• [18] Hartley, H. O. (1958). Maximum likelihood estimation from incomplete data. Biometrics 14 174–194.
  • [19] Healy, M. and Westmacott, M. (1956). Missing values in experiments analysed on automatic computers. J. R. Stat. Soc. Ser. C. Appl. Stat. 5 203–206.
  • [20] Hero, A. O. and Fessler, J. A. (1995). Convergence in norm for alternating expectation-maximization (EM) type algorithms. Statist. Sinica 5 41–54.
  • [21] Hsu, D. and Kakade, S. M. (2012). Learning Gaussian mixture models: Moment methods and spectral decompositions. Preprint. Available at arXiv:1206.5766.
  • [22] Iturria, S. J., Carroll, R. J. and Firth, D. (1999). Polynomial regression and estimating functions in the presence of multiplicative measurement error. J. R. Stat. Soc. Ser. B. Stat. Methodol. 61 547–561.
  • [23] Koltchinskii, V. (2011). Oracle Inequalities in Empirical Risk Minimization and Sparse Recovery Problems. Lecture Notes in Math. 2033. Springer, Heidelberg.
  • [24] Ledoux, M. and Talagrand, M. (1991). Probability in Banach Spaces: Isoperimetry and Processes. Springer, Berlin.
  • [25] Liu, C. and Rubin, D. B. (1994). The ECME algorithm: A simple extension of EM and ECM with faster monotone convergence. Biometrika 81 633–648.
  • [26] Loh, P. and Wainwright, M. J. (2012). Corrupted and missing predictors: Minimax bounds for high-dimensional linear regression. In ISIT 2601–2605. IEEE, Piscataway Township, NJ.
  • [27] Louis, T. A. (1982). Finding the observed information matrix when using the EM algorithm. J. R. Stat. Soc. Ser. B. Stat. Methodol. 44 226–233.
  • [28] Ma, J. and Xu, L. (2005). Asymptotic convergence properties of the EM algorithm with respect to the overlap in the mixture. Neurocomputing 68 105–129.
  • [29] McLachlan, G. and Krishnan, T. (2007). The EM Algorithm and Extensions. Wiley, New York.
  • [30] Meilijson, I. (1989). A fast improvement to the EM algorithm on its own terms. J. R. Stat. Soc. Ser. B. Stat. Methodol. 51 127–138.
  • [31] Meng, X. (1994). On the rate of convergence of the ECM algorithm. Ann. Statist. 22 326–339.
  • [32] Meng, X. and Rubin, D. B. (1993). Maximum likelihood estimation via the ECM algorithm: A general framework. Biometrika 80 267–278.
  • [33] Meng, X. and Rubin, D. B. (1994). On the global and componentwise rates of convergence of the EM algorithm. Linear Algebra Appl. 199 413–425.
  • [34] Neal, R. M. and Hinton, G. E. (1999). A view of the EM algorithm that justifies incremental, sparse, and other variants. In Learning in Graphical Models (M. I. Jordan, ed.) 355–368. MIT Press, Cambridge, MA.
  • [35] Nesterov, Y. (2004). Introductory Lectures on Convex Optimization: A Basic Course. Applied Optimization 87. Kluwer Academic, Boston, MA.
  • [36] Netrapalli, P., Jain, P. and Sanghavi, S. (2013). Phase retrieval using alternating minimization. In Neural Information Processing Systems Curran Associates, Inc., Red Hook, New York 2796–2804.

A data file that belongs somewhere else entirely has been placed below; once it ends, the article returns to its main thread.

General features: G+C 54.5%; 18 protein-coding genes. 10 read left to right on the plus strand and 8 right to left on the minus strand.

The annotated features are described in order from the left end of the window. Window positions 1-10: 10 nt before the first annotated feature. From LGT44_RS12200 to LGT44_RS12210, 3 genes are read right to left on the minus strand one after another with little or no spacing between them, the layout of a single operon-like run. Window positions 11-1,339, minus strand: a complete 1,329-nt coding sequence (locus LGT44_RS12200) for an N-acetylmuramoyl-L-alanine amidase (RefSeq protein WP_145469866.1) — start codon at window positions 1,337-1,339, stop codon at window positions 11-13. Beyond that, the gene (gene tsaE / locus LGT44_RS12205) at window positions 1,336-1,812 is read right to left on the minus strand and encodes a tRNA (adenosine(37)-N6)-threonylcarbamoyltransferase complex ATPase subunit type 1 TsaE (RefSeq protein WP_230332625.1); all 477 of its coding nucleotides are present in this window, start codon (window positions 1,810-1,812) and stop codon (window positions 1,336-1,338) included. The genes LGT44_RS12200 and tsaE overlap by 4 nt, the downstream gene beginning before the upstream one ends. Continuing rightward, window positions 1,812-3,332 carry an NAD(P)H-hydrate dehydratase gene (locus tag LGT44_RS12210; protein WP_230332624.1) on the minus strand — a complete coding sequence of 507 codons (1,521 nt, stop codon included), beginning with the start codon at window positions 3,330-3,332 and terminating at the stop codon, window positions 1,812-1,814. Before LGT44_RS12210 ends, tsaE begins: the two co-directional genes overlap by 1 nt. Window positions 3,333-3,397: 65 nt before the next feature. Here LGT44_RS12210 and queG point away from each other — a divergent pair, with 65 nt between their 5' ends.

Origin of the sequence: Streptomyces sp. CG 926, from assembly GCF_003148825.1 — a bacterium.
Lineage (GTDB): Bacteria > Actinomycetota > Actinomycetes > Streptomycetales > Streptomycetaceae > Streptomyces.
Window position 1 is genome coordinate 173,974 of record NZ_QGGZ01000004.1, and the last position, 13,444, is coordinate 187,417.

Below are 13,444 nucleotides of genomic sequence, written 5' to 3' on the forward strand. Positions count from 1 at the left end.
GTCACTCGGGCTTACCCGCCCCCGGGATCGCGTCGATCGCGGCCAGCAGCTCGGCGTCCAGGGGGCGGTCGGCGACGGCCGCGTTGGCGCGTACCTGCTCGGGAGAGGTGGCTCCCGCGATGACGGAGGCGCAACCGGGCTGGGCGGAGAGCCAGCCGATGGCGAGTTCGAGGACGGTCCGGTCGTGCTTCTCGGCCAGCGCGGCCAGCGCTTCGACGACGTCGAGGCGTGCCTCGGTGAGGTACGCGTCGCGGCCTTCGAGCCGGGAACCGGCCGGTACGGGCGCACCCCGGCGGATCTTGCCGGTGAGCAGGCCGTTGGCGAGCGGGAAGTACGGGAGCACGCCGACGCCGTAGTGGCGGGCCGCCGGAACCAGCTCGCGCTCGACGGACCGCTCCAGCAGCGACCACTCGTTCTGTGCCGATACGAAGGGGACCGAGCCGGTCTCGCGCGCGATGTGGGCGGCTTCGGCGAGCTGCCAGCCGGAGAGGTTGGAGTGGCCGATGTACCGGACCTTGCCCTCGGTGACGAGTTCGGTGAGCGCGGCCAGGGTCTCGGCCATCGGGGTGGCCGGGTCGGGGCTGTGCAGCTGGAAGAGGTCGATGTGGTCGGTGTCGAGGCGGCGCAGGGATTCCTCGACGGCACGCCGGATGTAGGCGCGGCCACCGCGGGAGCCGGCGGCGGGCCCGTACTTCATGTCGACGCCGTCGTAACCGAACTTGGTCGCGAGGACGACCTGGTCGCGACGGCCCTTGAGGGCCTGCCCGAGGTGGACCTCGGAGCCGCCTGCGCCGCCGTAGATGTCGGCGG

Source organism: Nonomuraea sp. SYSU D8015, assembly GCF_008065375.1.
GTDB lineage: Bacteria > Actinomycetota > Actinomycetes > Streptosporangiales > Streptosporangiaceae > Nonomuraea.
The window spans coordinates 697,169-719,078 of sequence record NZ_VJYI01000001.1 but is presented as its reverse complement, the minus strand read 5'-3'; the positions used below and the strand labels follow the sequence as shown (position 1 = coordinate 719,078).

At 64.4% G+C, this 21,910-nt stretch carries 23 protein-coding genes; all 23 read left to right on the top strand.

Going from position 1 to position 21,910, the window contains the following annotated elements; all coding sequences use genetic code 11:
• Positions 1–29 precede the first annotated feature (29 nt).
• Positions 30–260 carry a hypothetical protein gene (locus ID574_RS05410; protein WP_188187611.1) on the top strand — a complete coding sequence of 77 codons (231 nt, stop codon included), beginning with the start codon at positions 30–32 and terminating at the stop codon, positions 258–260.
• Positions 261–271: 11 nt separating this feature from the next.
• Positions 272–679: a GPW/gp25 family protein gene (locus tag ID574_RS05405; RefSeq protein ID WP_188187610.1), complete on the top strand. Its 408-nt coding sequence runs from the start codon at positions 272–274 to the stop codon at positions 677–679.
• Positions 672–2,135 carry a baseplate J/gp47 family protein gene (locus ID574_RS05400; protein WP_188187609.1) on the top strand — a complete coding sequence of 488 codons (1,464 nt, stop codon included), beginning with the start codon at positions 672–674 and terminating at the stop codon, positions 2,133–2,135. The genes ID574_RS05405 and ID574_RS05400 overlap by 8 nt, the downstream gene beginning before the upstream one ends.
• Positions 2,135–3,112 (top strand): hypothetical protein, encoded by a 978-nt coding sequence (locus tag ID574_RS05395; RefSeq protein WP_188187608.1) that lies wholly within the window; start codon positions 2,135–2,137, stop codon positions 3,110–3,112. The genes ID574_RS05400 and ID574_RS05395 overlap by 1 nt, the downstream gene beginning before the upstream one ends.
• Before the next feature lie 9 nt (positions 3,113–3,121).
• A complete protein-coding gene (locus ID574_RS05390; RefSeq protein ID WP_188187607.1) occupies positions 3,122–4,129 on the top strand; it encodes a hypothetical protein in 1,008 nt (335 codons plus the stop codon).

• [37] Orchard, T. and Woodbury, M. A. (1972). A missing information principle: Theory and applications. In Proceedings of the Sixth Berkeley Symposium on Mathematical Statistics and Probability (Univ. California, Berkeley, Calif., 1970/1971), Theory of Statistics 1 697–715. Univ. California Press, Berkeley, CA.
  • [38] Pearson, K. (1894). Contributions to the Mathematical Theory of Evolution. Harrison and Sons, London.
  • [39] Redner, R. A. and Walker, H. F. (1984). Mixture densities, maximum likelihood and the EM algorithm. SIAM Rev. 26 195–239.
  • [40] Rubin, D. B. (1974). Characterizing the estimation of parameters in incomplete-data problems. J. Amer. Statist. Assoc. 69 467–474.
  • [41] Sundberg, R. (1974). Maximum likelihood theory for incomplete data from an exponential family. Scand. J. Stat. 1 49–58.
  • [42] Tanner, M. A. and Wong, W. H. (1987). The calculation of posterior distributions by data augmentation. J. Amer. Statist. Assoc. 82 528–550.
  • [43] Tseng, P. (2004). An analysis of the EM algorithm and entropy-like proximal point methods. Math. Oper. Res. 29 27–44.
  • [44] van Dyk, D. A. and Meng, X. L. (2000). Algorithms based on data augmentation: A graphical representation and comparison. In Computing Science and Statistics: Proceedings of the 31st Symposium on the Interface 230–239. Interface Foundation of North America, Fairfax Station, VA.
  • [45] van de Geer, S. (2000). Empirical Processes in M-Estimation. Cambridge Univ. Press, Cambridge.
  • [46] van der Vaart, A. W. and Wellner, J. A. (1996). Weak Convergence and Empirical Processes. Springer, New York.
  • [47] Vershynin, R. (2012). Introduction to the non-asymptotic analysis of random matrices. In Compressed Sensing 210–268. Cambridge Univ. Press, Cambridge.
  • [48] Wang, Z., Gu, Q., Ning, Y. and Liu, H. (2014). High dimensional expectation-maximization algorithm: Statistical optimization and asymptotic normality. Unpublished manuscript.
  • [49] Wei, G. and Tanner, M. A. (1990). A Monte Carlo implementation of the EM algorithm and the poor man’s data augmentation algorithm. J. Amer. Statist. Assoc. 85 699–704.
  • [50] Wu, C.-F. J. (1983). On the convergence properties of the EM algorithm. Ann. Statist. 11 95–103.
  • [51] Xu, L. and Jordan, M. I. (1996). On convergence properties of the EM algorithm for Gaussian mixtures. Neural Comput. 8 129–151.
  • [52] Xu, Q. and You, J. (2007). Covariate selection for linear errors-in-variables regression models. Comm. Statist. Theory Methods 36 375–386.
  • [53] Yi, X., Caramanis, C. and Sanghavi, S. (2013). Alternating minimization for mixed linear regression. Unpublished manuscript.

Supplemental materials

  • Supplement to “Statistical guarantees for the EM algorithm: From population to sample-based analysis”. The supplement [3] contains all remaining technical proofs omitted from the main text due to space constraints.